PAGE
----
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Sanjeev Kumar Patro

News Highlights

  • The early main symptoms of the Delta variant now are only headaches, sore throat, runny nose, and no fever. The concern is many children can gloss over it as a bad cold. And late testing could have serious repercussions on the life of the patient, studies reveal.

Even as Odisha has been home to around 158 Covid-19 variants, it's the Delta variant that has triggered the second wave in the State. The variant has dominated in nearly 85 per cent of the samples sequenced for the genome in the State. The big concern is behavioural studies by Public Health England reveal a higher re-infection chance by the Delta variant.

Moreover, when India has reported 6 cases of its upgraded version Delta-Ay.1 or Delta+, the Public Health England study finds that of the 36 cases reported globally, 27 have a vaccinated status.

The big revelation is a majority of the Delta+ positives across the globe belong to the younger age group. Only 2 belong to 60+ age group. But the respite is fatality is zero.

Known the world over as a variant of concern, the Delta variant is considered a big concern for the schools in the State - mainly because children are yet to be vaccinated. Moreover, when it's early main symptoms now are only headaches, sore throat, runny nose, and no fever. The concern is many children can gloss over it as a bad cold. And late testing could have serious repercussions on the life of the patient, studies reveal.

As per the data with INSACOG (Indian SARS-CoV-2 Genomics Consortium), the Covid-19 variant of concerns detected in the State have been Delta, Alpha (UK variant) and the earlier variants like N440k. Delta not only triggered the second wave, but it has also dominated the State's Covid map entirely. The moot point is how Delta, a late entrant into the State, dominated the scene in a big way?

Reasons Behind High Delta Infection

A recent technical analysis of the variant behaviour by Public Health England, UK has shed light on the factors that give the mutant virus an edge to dominate in the second wave of the pandemic. The details are given below. 

  • In comparison to Alpha (UK variant), the transmission of the variant has been 60 per cent more.
  • The growth rate, which reflects how quickly the numbers of infections are changing day by day, and when its size indicates the speed of change, the UK variant behaviour study shows Delta variant has the highest growth rate among all the variants of concern.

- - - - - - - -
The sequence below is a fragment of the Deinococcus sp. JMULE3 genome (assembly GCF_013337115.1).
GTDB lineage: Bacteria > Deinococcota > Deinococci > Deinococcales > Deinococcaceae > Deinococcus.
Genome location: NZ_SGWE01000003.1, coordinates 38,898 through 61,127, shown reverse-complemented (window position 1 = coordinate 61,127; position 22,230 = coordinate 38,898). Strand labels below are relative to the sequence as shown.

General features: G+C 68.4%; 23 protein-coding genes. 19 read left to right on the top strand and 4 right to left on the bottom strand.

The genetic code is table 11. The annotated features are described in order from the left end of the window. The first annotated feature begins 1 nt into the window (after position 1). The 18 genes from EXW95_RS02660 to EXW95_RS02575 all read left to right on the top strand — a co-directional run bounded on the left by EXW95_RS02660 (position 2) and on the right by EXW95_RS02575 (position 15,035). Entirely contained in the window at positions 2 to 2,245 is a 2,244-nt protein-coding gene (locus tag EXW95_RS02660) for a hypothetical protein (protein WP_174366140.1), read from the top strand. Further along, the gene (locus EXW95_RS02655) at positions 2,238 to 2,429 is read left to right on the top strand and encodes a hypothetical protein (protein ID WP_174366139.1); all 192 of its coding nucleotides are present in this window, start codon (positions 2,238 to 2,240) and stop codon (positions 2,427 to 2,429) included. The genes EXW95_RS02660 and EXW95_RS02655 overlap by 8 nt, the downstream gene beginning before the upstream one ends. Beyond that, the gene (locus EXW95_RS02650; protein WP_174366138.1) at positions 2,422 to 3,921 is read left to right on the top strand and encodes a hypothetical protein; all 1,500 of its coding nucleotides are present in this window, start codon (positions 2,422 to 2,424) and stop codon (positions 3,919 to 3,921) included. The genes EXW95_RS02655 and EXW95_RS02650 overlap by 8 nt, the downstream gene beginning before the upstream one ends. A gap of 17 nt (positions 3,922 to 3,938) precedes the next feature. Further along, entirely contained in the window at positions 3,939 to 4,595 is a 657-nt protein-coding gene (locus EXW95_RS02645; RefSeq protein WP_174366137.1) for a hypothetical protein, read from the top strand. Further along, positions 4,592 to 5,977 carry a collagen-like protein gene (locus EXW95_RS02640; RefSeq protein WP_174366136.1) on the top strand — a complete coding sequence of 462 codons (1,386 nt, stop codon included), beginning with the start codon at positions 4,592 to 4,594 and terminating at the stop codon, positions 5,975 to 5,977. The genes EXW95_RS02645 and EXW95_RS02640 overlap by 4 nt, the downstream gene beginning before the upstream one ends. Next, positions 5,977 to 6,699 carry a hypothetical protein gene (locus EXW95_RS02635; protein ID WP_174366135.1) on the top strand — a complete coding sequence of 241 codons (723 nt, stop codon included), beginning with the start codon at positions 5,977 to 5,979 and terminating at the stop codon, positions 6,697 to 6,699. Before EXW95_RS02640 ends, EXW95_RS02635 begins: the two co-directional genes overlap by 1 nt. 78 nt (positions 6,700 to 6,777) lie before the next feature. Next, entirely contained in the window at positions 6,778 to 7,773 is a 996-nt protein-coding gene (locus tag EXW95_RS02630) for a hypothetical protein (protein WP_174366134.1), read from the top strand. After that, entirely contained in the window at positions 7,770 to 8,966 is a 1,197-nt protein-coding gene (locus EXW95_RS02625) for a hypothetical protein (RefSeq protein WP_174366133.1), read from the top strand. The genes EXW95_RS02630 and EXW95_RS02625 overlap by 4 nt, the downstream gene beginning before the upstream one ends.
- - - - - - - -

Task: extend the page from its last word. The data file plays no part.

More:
• Before lockdown, the doubling rate in India, as per Union Health ministry data, has been 3.4 days.

Why A Concern For Schools?

The virus behaviour study by Public Health England shows that when a vaccinated individual has only a 10 per cent chance of falling ill. The number in the unvaccinated stood at over 95 per cent - means unvaccinated have 95 per cent chances of showing Covid-19 symptoms. And a higher probability of hospitalisation.  

  • As children below the age group of 18 years are unvaccinated, the Delta variant is considered as the mega risk factor in triggering the third wave.
  • Delta variant triggered the majority of infections in schools in London.

How Majority Having No Travel History Infected?

As per the study by UK Public Health, the secondary attack by this variant is highest among all the variants of concern present globally.

Secondary attack means the transmission of the virus to contacts - who either have travel history or not having any such.

  • The study finds that the secondary attack rate among contacts of cases that have travelled has been 2.4 per cent.
  • However, the attack rate among contact cases that have not travelled or unknown has been higher at 11.3 per cent.

How Is Entire Household Get Infected?

As per the study, the secondary attack rate for the variant is high in household contacts than in non-household contacts.

  • It has estimated the rate at 12.3 per cent among household contacts that have not travelled vis-a-vis a rate of 6.3 per cent among non-household contacts of cases that have not travelled or unknown.

Simply put, Delta variant transmission is higher among people who have no travel history. Also, a single infection in a family holds the potential of infecting the whole family, the variant behaviour study suggests.

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